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Playwright Lanford Wilson Dies

Posted on 26 March 2011


Pulitzer Prize-winning playwright and longtime Sag Harbor resident Lanford Wilson died on Thursday, March 24 in Wayne, N.J. from complications of pneumonia. He was 73 years old. Wilson, a native of Lebanon, Mo., won the Pulitzer for drama in 1980 for his play “Talley’s Folly.” The play was part of a trilogy set in his hometown and also included “Talley & Son” (1985)  and “Fifth of July (1980).” A production of “Fifth of July” was presented at the Bay Street Theatre in Sag Harbor last summer. Other plays include “Hot L Baltimore” (1973), Angels Fall” (1983), “Burn This” (1987), and “Redwood Curtain” (1993). A memorial service for Lanford Wilson will be held on Monday, March 28 at the First Presbyterian (Old Whalers’) Church, 44 Union Street, Sag Harbor, at 2 p.m.

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2 Responses to “Playwright Lanford Wilson Dies”

  1. Eloisa Cardona says:

    I understudied Geri Riordan for the Seattle Repertory premier of “Redwood Curtain”, and had the honor of being in Mr. Wilson’s presence during rehearsals (he sat in on one understudy rehearsal and coached us through the dialogue of one scene) and backstage during performances. I remember we had a a chat during opening night out in the lobby during the show, short but sweet about how the show was going. Needless to say I was in awe of him. During my years as student in the University of Washington Drama department, we had read and done scene work from his plays. That I was actually working with a living theater legend was the experience of a lifetime for this Asian American actress. I am saddened by the news of his passing, as are, I am sure, a great many who have had the same honor and privilege of working with Lanford Wilson.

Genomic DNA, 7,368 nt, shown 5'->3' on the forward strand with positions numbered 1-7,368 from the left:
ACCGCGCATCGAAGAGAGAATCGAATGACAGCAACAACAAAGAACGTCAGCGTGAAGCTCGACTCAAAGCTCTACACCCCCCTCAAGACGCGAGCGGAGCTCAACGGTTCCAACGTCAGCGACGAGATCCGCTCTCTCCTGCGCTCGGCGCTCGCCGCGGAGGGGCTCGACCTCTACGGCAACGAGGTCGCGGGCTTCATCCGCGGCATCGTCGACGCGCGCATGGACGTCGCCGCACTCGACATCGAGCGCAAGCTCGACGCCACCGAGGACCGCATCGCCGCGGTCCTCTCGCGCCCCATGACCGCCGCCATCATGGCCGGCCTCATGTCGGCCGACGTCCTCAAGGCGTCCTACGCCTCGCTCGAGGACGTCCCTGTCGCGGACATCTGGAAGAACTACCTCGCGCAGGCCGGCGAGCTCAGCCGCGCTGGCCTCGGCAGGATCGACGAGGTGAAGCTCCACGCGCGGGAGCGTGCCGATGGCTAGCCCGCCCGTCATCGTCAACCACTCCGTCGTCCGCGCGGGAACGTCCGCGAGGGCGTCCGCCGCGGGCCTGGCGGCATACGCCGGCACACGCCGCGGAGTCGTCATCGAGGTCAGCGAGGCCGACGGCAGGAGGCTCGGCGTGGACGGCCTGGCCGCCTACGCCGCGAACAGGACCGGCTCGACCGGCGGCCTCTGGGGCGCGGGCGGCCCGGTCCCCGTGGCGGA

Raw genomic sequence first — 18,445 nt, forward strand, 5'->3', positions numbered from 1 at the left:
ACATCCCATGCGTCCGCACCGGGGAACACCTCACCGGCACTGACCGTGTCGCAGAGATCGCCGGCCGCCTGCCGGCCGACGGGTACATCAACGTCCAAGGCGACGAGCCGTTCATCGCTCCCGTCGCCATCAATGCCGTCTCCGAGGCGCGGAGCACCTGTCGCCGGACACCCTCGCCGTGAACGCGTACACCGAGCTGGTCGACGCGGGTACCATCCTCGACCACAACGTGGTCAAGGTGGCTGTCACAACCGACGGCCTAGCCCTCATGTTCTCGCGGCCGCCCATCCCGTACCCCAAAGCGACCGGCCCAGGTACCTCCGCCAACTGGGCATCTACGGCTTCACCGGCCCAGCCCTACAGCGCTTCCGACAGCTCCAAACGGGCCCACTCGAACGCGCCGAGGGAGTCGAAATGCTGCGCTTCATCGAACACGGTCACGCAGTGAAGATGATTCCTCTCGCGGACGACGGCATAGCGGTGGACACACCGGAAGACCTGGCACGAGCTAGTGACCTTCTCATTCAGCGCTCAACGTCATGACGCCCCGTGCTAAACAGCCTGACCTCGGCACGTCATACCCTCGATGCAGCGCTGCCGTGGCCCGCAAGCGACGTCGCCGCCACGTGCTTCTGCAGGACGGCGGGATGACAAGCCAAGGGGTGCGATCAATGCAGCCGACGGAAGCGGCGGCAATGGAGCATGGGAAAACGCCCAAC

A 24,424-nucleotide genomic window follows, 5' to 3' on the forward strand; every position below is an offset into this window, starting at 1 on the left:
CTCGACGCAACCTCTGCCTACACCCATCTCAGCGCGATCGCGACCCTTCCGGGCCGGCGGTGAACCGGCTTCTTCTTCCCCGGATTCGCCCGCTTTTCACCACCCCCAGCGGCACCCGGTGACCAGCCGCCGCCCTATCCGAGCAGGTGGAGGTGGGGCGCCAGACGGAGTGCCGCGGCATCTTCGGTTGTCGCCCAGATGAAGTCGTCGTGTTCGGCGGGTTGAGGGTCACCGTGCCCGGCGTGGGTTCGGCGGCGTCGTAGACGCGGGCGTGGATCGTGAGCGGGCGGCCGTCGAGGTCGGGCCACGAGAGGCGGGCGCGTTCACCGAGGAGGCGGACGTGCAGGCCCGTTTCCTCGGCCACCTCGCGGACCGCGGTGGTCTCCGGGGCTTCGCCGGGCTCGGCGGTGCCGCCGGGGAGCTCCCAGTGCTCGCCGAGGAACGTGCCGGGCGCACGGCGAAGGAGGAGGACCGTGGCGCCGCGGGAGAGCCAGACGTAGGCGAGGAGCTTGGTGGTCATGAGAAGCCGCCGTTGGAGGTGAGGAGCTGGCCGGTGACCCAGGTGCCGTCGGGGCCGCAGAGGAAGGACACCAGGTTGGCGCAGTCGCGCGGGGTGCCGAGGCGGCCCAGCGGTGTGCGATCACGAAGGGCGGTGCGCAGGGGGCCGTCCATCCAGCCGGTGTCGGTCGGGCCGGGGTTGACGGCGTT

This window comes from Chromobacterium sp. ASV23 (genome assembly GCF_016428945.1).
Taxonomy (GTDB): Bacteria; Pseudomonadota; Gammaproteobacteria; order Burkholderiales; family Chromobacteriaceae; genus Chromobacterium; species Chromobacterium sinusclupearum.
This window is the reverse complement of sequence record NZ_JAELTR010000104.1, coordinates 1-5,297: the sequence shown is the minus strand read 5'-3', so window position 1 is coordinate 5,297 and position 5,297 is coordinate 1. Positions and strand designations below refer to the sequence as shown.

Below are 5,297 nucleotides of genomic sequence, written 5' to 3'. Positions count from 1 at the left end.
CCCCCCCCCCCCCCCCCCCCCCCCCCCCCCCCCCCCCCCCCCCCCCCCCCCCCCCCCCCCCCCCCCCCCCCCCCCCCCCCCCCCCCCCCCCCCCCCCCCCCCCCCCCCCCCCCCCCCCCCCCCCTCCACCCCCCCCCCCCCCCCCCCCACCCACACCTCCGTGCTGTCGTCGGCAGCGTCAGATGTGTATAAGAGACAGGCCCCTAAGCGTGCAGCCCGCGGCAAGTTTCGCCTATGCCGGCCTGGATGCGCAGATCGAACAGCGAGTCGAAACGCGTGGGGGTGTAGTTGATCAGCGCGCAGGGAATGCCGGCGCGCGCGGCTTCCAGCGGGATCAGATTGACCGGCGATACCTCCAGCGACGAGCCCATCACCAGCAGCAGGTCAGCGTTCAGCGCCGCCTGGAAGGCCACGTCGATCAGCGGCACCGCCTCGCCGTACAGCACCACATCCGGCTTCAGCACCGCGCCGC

2. Vicki Pardee says:

    I was pulled magically into the Landford Wilson play, Redwood Curtain, when it premiered here in Seattle at the Seattle Repertory Theatre.
    It was through the magical powers of my dog, D’art, that I met Marshall Mason, Landford Wilson, Fred Reinglas and my partner of 18years,Leslie Loeb who was part of the Circle Repertory Theatre in New York and was Stage Manager for several of Landford Wilsons plays.
    I remember Landford complimenting D’art on her performances, in which she was brilliant. She (nor I) had ever done anything like this before, and we ended up on Broadway, in which Debra Monk won a Tony for “Best Actress” that year.
    Being behind the scenes with David Orser here in Seattle, Jeff Daniels & Debra Monk, Denise Yaney and Fred Reinglas in New York; it was one of the most magical and amazing adventures of my life.
    I cannot tell you how wonderful being in New York was for first time, with my canine companion. D’art and I went everywhere-Macy’s! The Plaza…walking Manhattan with a Broadway Starlett! I swear, after awhile, D’art could even hail a cab! We arrived to a St. Patrick’s Day blizzard only to be walking among Daffodils in Central Park a few weeks later.
    I am sorry I never crossed paths with Landford Wilson ever again, but I am afraid that one actress dog named D’art, was probably all I will ever have and I was only graced into the world of theatrical arts momentarily.
    Leslie & I will be in NYC mid-April and would love to see any Redwood Curtain or Circle Repertory folks that would like to meet for a drink and reminisce, in Landford’s honor.

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